Drilling Rig Count Down in Various Shale Regions from Last Year

by Duane Nichols on July 28, 2015

Baker – Hughes releases weekly & annual shale drilling rig count

From Pittsburgh Business Times, July 27, 2015

The number of drilling rigs in the Marcellus Shale stayed steady last week, although it’s down significantly from a year ago. There were 59 rotary rigs working the multistate Marcellus Shale play as of July 24, according to the Baker Hughes’ report. Nothing had been added or taken away in a week, although it’s down 19 rigs compared to a year ago.

By comparison, the Utica Shale added a rig to bring its count up to 23. But that’s down from the 45 working the shale play a year ago.

The Marcellus Shale is the fourth most-active shale play in terms of rotary rig counts, behind Permian (245), Eagle Ford (100) and Williston (70).

By state, these totals include Marcellus and Utica operations:

>>> Pennsylvania: 44 rigs, up one from a week ago although it’s down nine from a year ago.
>>> West Virginia: 18 rigs, unchanged from a week ago but down nine from a year ago.
>>> Ohio: 20 rigs, up one from a week ago but down 23 from a year ago.


Gas Production in WV Northern Panhandle Triples in Two Years

From an Article by Casey Junkins, Wheeling Intelligencer, July 27, 2015

Wheeling, WV –The Marcellus and Utica shale natural gas fields continue sizzling in the Northern Panhandle, as West Virginia Geological and Economic Survey statistics show drillers pumped nearly three times as much natural gas in the region during 2014 compared to 2012.

Once the Dominion Resources Cove Point liquefied natural gas export facility opens in Maryland – and the Dominion Atlantic Coast Pipeline and the EQT Corp. Mountain Valley Pipeline systems open – production numbers across Ohio, Pennsylvania and West Virginia should increase again, according to West Virginia Oil and Natural Gas Association Executive Director Corky Demarco. 

In 2011, Ohio County’s natural gas production, via three traditional vertical wells, came in at 84,000 cubic feet. The total jumped to 2.7 billion cubic feet in 2012, according to the survey. However, by 2014, the Ohio County total skyrocketed to 33.5 billion cubic feet. All active horizontal shale wells in Ohio County are now operated by Southwestern Energy Co., after that firm paid $5 billion to acquire Chesapeake Energy’s West Virginia assets last year.

A similar boom is taking place in the three West Virginia counties south of Ohio – Marshall, Wetzel and Tyler. In Wetzel County, for example, where natural gas production has been strong for several years, energy companies extracted 63.7 billion cubic feet of natural gas in 2012. By the end of last year, the total had reached 165.1 billion cubic feet.

Fact Box: Production by County: 2012 and 2014
>>> Hancock — 0.01 and 0.01
>>> Brooke — 0.001 and 12.5
>>> Ohio — 2.7 and 33.5
>>> Marshall 48.5 and 93.6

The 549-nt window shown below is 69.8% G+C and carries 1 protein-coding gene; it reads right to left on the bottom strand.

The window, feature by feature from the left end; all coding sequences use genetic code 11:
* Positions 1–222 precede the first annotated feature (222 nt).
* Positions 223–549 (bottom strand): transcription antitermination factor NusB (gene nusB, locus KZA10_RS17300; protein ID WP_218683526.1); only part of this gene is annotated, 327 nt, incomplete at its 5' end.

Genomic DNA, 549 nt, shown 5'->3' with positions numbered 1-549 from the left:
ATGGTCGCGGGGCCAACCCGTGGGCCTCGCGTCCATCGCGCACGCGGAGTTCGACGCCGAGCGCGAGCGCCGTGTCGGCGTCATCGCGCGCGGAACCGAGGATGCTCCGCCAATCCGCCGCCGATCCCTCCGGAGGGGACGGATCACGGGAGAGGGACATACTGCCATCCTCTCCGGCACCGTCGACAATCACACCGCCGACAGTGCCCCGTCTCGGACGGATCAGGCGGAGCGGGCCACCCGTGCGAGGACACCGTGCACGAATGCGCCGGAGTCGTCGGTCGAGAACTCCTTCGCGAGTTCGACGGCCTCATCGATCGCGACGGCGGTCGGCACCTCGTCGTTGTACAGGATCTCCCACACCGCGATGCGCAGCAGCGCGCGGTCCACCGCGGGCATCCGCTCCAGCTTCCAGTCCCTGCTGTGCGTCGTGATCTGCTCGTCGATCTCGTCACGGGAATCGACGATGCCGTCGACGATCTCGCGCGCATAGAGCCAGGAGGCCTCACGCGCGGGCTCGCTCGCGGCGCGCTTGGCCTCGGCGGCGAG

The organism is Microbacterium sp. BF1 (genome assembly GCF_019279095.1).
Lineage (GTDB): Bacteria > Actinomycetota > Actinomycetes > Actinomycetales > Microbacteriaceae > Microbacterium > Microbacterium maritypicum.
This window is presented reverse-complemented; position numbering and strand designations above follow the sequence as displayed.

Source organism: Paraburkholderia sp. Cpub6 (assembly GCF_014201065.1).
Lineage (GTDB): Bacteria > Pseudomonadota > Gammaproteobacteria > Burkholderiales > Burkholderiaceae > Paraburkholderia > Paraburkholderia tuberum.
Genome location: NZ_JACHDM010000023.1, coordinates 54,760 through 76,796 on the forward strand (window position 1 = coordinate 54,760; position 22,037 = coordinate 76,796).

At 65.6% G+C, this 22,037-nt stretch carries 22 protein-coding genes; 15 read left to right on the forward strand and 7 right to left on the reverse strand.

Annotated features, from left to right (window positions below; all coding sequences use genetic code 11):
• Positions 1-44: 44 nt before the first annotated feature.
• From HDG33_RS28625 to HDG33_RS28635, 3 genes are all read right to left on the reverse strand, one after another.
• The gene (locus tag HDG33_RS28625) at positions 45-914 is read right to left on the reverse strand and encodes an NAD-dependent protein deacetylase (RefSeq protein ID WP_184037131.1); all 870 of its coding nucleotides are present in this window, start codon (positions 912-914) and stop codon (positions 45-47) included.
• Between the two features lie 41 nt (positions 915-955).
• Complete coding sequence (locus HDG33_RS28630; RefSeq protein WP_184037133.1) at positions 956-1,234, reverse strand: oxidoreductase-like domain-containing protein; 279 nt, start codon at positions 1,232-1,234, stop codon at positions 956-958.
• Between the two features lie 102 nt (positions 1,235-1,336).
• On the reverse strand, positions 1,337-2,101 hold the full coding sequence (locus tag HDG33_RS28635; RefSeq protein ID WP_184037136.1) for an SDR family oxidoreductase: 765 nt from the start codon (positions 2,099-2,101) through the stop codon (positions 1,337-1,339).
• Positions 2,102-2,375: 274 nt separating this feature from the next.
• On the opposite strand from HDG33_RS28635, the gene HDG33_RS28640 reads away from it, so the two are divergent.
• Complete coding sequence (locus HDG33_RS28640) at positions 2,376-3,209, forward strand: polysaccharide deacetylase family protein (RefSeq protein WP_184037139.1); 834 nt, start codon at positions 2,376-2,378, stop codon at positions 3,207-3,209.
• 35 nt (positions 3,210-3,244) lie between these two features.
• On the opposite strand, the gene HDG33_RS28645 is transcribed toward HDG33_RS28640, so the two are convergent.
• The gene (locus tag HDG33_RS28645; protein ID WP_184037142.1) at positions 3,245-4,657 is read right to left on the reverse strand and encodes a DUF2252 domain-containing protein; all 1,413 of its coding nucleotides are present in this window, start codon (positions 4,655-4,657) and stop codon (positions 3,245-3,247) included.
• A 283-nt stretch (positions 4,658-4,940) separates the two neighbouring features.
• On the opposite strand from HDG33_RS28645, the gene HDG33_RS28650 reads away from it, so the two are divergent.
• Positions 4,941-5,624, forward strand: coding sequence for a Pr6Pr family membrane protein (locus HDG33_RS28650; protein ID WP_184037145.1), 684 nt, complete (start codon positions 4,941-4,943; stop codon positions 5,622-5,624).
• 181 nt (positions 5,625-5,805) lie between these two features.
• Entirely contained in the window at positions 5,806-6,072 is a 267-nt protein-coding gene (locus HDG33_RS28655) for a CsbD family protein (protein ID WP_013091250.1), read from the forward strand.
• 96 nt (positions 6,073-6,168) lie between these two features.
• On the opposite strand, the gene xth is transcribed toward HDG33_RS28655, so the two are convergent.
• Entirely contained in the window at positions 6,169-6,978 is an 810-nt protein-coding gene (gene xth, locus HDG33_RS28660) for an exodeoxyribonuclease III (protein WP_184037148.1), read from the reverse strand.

>>> Wetzel 63.7 and 165.1
>>> Tyler 8.9 and 42
Figures are in billions of cubic feet.

In addition to Southwestern, drillers featuring lucrative wells in Marshall, Wetzel and Tyler counties include Chevron, Magnum Hunter, Antero Resources, Gastar Exploration, Stone Energy, American Energy Partners, HG Energy, Noble Energy, Consol Energy, and others.

Although WV natural gas yields continue increasing, Demarco said this will likely “level off” soon. According to the New York Mercantile Exchange, the price for a 1,000-cubic-foot unit of natural gas is now around $2.80. This is less than half the selling price for the same unit in March 2014.

“It’s an issue of supply and demand. Right now, there is an oversupply, particularly in the Appalachian Basin,” Demarco said of the region home to both the Marcellus and Utica plays. “But with the downturn in price, we can catch up with some of the pipeline construction.”

See also: www.FrackCheckWV.net

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BlackBird 7/27/15 July 30, 2015 at 10:54 pm

Oil & Gas Services Companies Layoffs at 58,000

Houston Chronicle, July 27, 2015

HOUSTON — Halliburton has cut nearly 14,000 jobs and Baker Hughes has laid off 13,000 employees since they began trimming their headcounts last year to cope with the oil-market crash.

Halliburton’s latest layoff estimate exceeds its April figure by 5,000 jobs, bringing its cuts up to 16 percent of its workforce. And Baker Hughes’ estimate is up by 2,500 jobs, up to 21 percent of its headcount. Halliburton’s payroll peaked at more than 80,000 last year, spokeswoman Emily Mir said. Baker Hughes had 62,000 at the end of last year, according to regulatory papers.

That means the world’s top four oil field service companies – Schlumberger, Halliburton, Baker Hughes and Weatherford International – have either cut or planned to cut 58,000 jobs this year in response to the collapse of crude prices.

The companies have reduced their headcounts and consolidated facilities across the United States and elsewhere. Houston-based Halliburton and Baker Hughes, which are in talks with antitrust regulators about sealing a $34.6 billion merger, say they haven’t cut any positions because of the deal, but rather because of the global slump in drilling activity.


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